Bath time is bonding time. It’s the moment in the day when you get to take a little time out and introduce your little one to the water. Let us help you set up your bathroom with all the clean and caring essentials that you'll come to rely on time and again with every baby bath. This is our no-nonsense guide to everything you need (and nothing you don’t) to help make bath time relaxing, calming and fun.
Best ways to bathe a baby?
This all depends on your home set up. If you have a bath tub you can bathe your baby in it from day one using your hands, or a bath seat as support. If you don't have a bath or are more comfortable standing to bathe them, you can use a newborn baby bath. These allow you more freedom to use baby face wash and baby bath wash with a baby wash mit to clean your baby while they they are supported in the newborn baby bath.
Do you feed a baby before or after a bath?
"Bath, bottle, bed", is the go-to evening routine recommended for babies. It means you give them a bath, dress them ready for bed, give them a milk feed (either a breastfeed of from a bottle) and then pop them to bed for the evening. This nightly routine is designed to encourage a calming wind-down from the day and to encourage life-long relaxation techniques. Feeding while their warm from the bath will also encourage sleep and make sure they are nice a full, and able to sleep for longer. Once they have started eating solids, give them dinner before the bath, because they get pretty messy trying to eat, and follow with the routine as above.
When should I bathe a baby?
There is no rule, and if your baby has vomited, wet through their clothes or had a nappy blow-out, you may want to bath them ASAP. A night-time bath routine, as previously outlined has additional benefits of contributing to a nighttime wind down and relaxing your baby, but you should do it when works for you.
How often to bathe a newborn?
Before you launch into bathing routine, you don’t actually need to give them a proper bath until their umbilical cord stump heals. This often takes around a month, so during this time you can keep them clean with a little sponge bath rather than getting them into the tub. Once their skin has healed, you will generally only need to bathe them around 2-3 times a week. This is because they rarely sweat and aren’t playing outside and getting dirty. If they enjoy it, you can bathe them daily. Any more often than this can dry out their delicate skin.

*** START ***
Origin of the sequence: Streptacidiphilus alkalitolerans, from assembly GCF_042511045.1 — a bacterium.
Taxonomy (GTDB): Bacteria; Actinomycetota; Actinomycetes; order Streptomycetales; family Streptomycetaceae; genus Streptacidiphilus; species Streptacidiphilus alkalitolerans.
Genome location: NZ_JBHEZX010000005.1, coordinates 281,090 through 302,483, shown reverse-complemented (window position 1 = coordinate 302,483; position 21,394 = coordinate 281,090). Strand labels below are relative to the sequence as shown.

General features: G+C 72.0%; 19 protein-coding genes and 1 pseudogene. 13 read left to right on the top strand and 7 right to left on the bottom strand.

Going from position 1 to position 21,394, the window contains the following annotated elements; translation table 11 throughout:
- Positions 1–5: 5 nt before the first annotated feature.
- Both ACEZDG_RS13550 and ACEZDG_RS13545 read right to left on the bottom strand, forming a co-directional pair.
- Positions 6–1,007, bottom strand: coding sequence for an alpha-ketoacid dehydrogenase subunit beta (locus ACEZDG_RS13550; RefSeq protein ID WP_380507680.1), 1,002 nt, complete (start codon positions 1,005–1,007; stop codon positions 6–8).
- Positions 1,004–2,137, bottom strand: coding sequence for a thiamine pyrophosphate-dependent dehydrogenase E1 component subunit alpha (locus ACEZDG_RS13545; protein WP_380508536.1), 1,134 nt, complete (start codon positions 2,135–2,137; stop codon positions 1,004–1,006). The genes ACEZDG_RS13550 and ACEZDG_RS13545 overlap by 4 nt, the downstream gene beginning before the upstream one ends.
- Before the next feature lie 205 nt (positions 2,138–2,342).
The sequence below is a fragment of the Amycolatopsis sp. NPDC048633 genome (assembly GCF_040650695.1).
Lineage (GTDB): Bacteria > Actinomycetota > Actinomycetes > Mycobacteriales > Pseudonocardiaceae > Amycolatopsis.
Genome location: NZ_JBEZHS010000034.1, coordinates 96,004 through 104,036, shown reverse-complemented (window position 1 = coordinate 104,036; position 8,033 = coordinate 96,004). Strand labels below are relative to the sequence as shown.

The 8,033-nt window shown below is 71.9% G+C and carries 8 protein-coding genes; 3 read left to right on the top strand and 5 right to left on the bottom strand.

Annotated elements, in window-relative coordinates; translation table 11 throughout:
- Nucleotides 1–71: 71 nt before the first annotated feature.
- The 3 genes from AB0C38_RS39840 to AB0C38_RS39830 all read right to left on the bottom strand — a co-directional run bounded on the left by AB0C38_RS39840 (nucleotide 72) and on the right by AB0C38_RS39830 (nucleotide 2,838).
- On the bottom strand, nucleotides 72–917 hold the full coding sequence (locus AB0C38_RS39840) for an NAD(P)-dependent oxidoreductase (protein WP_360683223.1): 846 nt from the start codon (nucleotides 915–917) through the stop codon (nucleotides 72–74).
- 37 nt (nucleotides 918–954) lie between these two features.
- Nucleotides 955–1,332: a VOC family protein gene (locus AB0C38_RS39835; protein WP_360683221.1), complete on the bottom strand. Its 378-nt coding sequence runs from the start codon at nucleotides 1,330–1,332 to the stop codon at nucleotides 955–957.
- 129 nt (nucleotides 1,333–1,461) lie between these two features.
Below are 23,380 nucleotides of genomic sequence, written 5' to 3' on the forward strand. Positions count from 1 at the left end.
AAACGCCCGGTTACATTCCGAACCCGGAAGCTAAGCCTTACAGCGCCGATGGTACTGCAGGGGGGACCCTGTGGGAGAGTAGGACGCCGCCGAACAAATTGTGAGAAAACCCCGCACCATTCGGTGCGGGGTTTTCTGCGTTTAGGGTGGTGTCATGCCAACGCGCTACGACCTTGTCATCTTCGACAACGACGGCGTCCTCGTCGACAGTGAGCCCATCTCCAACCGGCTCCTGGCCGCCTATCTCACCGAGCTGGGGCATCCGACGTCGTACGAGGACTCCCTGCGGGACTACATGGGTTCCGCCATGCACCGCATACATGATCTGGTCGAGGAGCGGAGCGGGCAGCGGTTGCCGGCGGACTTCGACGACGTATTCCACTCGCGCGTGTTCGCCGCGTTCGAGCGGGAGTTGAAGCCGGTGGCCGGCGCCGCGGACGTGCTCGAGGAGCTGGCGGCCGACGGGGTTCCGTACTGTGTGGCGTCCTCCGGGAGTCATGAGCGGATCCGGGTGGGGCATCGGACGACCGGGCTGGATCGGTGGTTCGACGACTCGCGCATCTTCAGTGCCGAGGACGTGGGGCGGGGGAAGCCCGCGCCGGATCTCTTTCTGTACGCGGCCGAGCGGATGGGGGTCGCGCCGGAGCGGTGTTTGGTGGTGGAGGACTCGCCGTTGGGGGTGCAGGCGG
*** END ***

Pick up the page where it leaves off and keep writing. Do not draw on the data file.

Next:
What is the right newborn baby bath temperature?
Okay so you know how to bathe them and how often, but the missing piece is what temperature to do it in. A baby bath should be between 37°C and 38°C, allowing you to keep them warm but not too hot. It’s important to check the temperature of their bath before submerging them into the water and to make sure the temperature stays warm throughout their bath.
How do I bathe a baby?
Let’s talk about the number one question we’re sure you’re asking...how do you actually bathe a baby? Start by preparing the bathroom and make sure it’s nice and warm. Turn your phone off to minimise distraction and make sure you have everything you need in the room.
Here are basic steps for giving your baby a bath:
- Put a non-slip bath mat on the bathroom floor and one in the bath or a baby bath support if using a standard bath. If using a baby bath, place it on a secure, flat surface.
- Fill the bath with warm water (37°C or 38°C), filling the tub just enough water to wash your baby. For babies who can sit up, fill the bath to the depth of their belly buttons. Turn off the tap and test the water with your wrist or a thermometer (way more specific).
- Gently lower your baby into the bath, keeping a hand on your baby at all times.
- If bathing your baby in the big tub, kneel down or sit on a low stool so that you don’t hurt your back.
- Use a soft washcloth or mit to gently clean your baby’s face, then their neck and body, leaving the bits and bottom until last (always wipe front to back for baby girls).
- Shampoo your baby’s hair last (you need to do this only once or twice a week). To do this, lie baby on their back and gently rinse their hair. Using a rinser with a soft spout can make this easier and stop water and shampoo going into their eyes.
- Gently lift your baby out of the bath and wrap them in a soft dry towel to keep them warm.
- Pat dry instead of rubbing them as their skin is super sensitive.
What bath products do I need for a newborn bath?
These are the essentials you need to help you when it comes time to bathing your little one. No long lists in sight, just the absolute need-to-haves to make it as relaxing as possible for both of you.